Dear Sir,
The letter “Untrue and hurtful” from Mr Atchley on Friday, not wishing to enter into any type of argument about American foreign policy or actions, the main points made by Mr Atchley are somewhat ambiguous and a bit stretched.

It is true that the contribution from the USA was substantial, but only when Churchill declared war on Japan as soon as Pearl Harbor was attacked, which automatically invoked the US declaration against Germany. Until then, for years, Britain stood alone, and the aid on Lend-Lease had to be paid for by Britain to the USA.

To say ‘almost alone' the US fought Japan is to insult the thousands of British, and then Empire, troops who died in that theatre of war.
The quarter of a million troops taken prisoner in Singapore, for many to die on the Burma Road should not be forgotten, even though we are swamped with Hollywood movies showing their ”interpretation” of history and war.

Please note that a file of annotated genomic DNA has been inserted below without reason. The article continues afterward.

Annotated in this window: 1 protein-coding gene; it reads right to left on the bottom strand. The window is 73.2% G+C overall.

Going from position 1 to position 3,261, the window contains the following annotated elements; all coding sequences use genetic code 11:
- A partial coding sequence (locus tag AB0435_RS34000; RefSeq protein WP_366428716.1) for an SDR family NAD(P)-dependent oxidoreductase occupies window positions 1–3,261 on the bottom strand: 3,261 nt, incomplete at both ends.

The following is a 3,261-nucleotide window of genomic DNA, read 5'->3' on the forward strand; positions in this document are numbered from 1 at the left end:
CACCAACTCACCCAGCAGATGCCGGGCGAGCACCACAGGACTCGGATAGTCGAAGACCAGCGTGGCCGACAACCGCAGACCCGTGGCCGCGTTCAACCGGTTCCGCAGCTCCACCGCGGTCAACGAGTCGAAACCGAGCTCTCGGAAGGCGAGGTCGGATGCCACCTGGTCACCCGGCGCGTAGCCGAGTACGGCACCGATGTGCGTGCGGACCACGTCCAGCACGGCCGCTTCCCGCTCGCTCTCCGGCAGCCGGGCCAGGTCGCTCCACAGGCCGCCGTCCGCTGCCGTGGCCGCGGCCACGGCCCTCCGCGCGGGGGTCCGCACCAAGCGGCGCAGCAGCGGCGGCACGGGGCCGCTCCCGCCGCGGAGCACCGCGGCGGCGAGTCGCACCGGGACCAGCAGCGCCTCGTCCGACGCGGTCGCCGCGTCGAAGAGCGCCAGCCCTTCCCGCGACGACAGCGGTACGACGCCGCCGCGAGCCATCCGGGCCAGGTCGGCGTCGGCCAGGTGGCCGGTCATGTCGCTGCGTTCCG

On the matter of the Berlin wall, it was a brave effort of US airmen to break the blockade, but the reason for the ‘wall' should be remembered - in return for the withdrawal of Russian missiles from Cuba, the US allowed the Russians to build that insidious barrier to freedom.

Noone would deny that America contributes in a major way in finance and effort, it is just that so often their foreign policy, with all the best intentions, ends on a sour note. Maybe it is because they are ‘inward' looking and miss the “big picture”.

One major example was at the end of the second world war, the oft-mentioned telegram from Churchill to Roosevelt, with all the allied troops in position in Europe, where Churchill urged Roosevelt to turn the armies onto the Soviet Union to crush communism forever. “Never will we be in a better position...” I believe it read, but the call in the US was to “bring the boys home” and so followed 45 years of cold war and the profusion of atomic weapons which pose a constant threat today, and innumerable “small” wars backed by one party or the other.

Yours sincerely

Graham Phillips. Palma